Analysis from Israel

The idea that the recent wave of Palestinian terror is an understandable (albeit reprehensible) response to Israeli actions appears to be gaining currency among liberal Jews. After Peter Beinart propounded a layman’s version of this theory last week in a Los Angeles speech, sociology professor Samuel Heilman dressed it up in academic jargon for a Haaretz op-ed this week. The theory has many problems, and Jonathan Tobin discussed several of them in his post on Tuesday. But I’d like to add one more: It completely fails to explain why other ethnic groups in comparable situations haven’t responded with periodic outbreaks of vicious violence. The fact that this Palestinian response is far from universal argues that it stems not from their “relative deprivation,” to quote Heilman’s learned phrase, but from something specific to Palestinian culture and attitudes.

Heilman defines “relative deprivation” as “the discontent or deprivation people feel when they compare their positions to others around and like them and realize that in comparison to them they have less of what they believe themselves to be entitled than those around them,” and says it “perfectly describe[s] Palestinians under occupation.” Thus far, his argument is uncontroversial. Palestinians undoubtedly do compare themselves to Israel, and this comparison is undoubtedly frustrating. By almost any yardstick – national sovereignty, civil liberties, democracy, economic welfare – Israelis have a better life than Palestinians do.

Where the argument breaks down is his assertion that this frustration naturally leads them to “explode and strike at anything that walks down the Jewish street.” Or as Beinart put it, that “today’s Palestinian terrorism is a monstrous, demented response to Israel’s denial of basic Palestinian rights.” For if that is true, comparable situations elsewhere in the world should have produced comparable outbreaks of violence. And they haven’t.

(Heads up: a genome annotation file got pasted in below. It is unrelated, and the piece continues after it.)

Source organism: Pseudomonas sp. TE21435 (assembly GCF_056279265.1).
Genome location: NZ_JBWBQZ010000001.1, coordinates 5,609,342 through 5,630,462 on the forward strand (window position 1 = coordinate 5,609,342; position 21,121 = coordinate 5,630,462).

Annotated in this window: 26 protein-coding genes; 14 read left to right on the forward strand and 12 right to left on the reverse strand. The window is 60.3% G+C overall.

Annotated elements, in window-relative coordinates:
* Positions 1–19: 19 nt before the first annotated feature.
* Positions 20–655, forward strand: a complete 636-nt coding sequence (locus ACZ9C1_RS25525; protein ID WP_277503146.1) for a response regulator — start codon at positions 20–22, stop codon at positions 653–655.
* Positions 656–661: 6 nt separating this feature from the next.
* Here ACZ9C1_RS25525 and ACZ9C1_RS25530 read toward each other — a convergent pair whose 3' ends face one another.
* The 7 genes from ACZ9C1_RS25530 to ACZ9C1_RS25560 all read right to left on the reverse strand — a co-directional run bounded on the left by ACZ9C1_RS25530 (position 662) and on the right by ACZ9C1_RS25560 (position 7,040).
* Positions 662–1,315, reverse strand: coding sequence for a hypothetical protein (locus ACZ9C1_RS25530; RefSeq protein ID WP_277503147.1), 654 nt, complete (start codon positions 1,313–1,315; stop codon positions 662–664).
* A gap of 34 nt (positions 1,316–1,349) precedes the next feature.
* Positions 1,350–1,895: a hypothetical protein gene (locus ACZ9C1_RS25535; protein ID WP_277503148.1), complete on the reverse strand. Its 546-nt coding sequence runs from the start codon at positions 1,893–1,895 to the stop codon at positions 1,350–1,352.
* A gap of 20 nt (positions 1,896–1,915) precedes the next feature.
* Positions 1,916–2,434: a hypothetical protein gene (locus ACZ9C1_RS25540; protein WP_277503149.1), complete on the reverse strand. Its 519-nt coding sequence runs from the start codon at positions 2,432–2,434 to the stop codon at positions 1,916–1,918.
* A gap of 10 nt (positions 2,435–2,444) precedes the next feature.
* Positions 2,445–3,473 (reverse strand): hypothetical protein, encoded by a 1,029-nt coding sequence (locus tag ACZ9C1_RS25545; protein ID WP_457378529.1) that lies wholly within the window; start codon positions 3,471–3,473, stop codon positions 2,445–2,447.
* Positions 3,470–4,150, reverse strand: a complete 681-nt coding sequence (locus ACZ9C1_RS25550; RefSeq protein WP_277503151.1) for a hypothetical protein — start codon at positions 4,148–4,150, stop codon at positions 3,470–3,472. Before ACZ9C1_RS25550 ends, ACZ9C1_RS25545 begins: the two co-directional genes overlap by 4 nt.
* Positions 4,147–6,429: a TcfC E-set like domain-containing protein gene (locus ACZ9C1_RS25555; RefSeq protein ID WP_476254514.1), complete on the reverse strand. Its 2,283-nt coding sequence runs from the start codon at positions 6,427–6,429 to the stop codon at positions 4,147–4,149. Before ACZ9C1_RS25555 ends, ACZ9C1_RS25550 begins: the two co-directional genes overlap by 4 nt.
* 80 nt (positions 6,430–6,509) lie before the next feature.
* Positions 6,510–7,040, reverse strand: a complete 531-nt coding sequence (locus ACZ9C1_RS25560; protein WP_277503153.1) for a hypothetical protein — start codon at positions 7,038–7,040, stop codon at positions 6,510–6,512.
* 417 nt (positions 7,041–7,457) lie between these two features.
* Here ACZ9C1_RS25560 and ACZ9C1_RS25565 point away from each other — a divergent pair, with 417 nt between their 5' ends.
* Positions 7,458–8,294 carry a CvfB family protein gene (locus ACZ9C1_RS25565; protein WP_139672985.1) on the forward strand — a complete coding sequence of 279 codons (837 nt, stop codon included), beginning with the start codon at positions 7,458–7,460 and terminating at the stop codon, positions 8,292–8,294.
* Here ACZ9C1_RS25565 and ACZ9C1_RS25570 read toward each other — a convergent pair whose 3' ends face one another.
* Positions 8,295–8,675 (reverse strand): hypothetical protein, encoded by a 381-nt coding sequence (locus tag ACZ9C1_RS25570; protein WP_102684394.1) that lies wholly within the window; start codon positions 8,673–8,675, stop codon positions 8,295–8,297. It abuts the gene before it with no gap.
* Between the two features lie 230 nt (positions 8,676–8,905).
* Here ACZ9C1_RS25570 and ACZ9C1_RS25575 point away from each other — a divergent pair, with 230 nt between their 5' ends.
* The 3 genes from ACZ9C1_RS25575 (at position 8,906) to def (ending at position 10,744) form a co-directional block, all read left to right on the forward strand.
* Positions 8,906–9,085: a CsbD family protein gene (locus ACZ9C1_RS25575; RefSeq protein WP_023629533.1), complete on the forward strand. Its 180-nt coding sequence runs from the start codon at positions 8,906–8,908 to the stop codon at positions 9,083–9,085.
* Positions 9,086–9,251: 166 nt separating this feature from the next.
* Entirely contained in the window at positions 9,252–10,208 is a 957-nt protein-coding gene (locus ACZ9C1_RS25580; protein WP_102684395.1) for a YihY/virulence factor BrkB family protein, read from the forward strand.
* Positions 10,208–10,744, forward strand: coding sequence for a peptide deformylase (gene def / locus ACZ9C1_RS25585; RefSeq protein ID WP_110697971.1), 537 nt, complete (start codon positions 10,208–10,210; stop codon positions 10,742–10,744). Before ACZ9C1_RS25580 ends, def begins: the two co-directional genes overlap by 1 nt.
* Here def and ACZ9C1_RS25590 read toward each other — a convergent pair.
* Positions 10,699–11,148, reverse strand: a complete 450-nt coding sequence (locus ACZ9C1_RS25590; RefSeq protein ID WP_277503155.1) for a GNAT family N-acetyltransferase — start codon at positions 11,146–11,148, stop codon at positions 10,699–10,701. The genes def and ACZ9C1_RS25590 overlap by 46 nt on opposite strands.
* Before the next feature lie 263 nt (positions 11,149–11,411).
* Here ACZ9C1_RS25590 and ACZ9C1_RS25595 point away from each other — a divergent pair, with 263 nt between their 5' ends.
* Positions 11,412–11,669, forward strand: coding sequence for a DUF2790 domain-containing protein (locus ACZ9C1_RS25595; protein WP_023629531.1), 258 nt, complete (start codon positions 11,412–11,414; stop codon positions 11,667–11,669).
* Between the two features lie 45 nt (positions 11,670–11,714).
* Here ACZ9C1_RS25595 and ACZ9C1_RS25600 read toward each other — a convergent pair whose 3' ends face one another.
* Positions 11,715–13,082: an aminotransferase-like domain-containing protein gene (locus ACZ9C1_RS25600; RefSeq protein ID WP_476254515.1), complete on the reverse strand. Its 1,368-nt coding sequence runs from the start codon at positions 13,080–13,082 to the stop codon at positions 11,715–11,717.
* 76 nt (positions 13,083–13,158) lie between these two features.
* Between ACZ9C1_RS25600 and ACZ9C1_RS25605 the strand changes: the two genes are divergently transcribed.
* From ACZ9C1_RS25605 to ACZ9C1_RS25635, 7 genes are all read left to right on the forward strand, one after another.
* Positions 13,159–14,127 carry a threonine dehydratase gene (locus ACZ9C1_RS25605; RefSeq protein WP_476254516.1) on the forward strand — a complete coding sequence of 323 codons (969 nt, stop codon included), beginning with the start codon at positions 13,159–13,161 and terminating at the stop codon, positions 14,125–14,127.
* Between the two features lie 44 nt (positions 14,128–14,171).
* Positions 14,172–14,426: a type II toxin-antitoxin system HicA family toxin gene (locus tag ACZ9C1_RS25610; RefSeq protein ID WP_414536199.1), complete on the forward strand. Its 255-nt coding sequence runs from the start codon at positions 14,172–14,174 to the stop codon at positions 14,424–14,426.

Take, for instance, Tibet, which has been occupied by China since 1951 – longer than Israel has controlled the West Bank. The occupation certainly hasn’t brought prosperity to Tibet, which has the highest poverty rate in China. Moreover, Beijing has sought to eradicate Tibetan culture and religion, a process that reached its climax when the government asserted the right to choose the next Panchen Lama, the second-highest post in Tibetan Buddhism’s religious hierarchy. Israel, by contrast, scrupulously respects Palestinians’ religious freedom. Finally, there has been such an influx of Han Chinese settlers into Tibet that ethnic Tibetans are now a minority in “greater Tibet,” whereas Palestinians, despite Israel’s much-hyped settlement activity, remain an overwhelming majority in the West Bank.

So by the Heilman/Beinart standard, one would expect Tibetans to respond to their relative deprivation by launching periodic waves of vicious violence against the Chinese. And yet, that hasn’t happened. Instead, there has been a wave of self-immolations, and even those have been few and far between. According to the International Campaign for Tibet, 143 Tibetans have set themselves on fire as an act of protest since February 2009 – a shocking figure, but spread out over almost seven years. By comparison, there have been 65 Palestinian stabbing attacks in the last six weeks alone.

In short, something in Tibet’s culture or leadership caused Tibetans to respond very differently to “relative deprivation” than Palestinians have.

Alternatively, consider the American civil rights movement. American blacks in the mid-20th century undoubtedly suffered relative deprivation. Despite being American citizens, southern blacks were often denied basic rights like the right to vote and subjected to segregated buses, schools, parks and water fountains, and of course, they were also far poorer than whites. Thus by the Heilman/Beinart standard, one would have expected them to respond with periodic waves of vicious violence against American whites.

Yet that didn’t happen. There were occasional violent riots, but there were no mass waves of stabbings, shootings or suicide bombings by blacks. Instead, the civil rights movement opted for nonviolent civil disobedience. Something in mid-20th century American black culture or leadership caused American blacks to respond very differently than Palestinians have.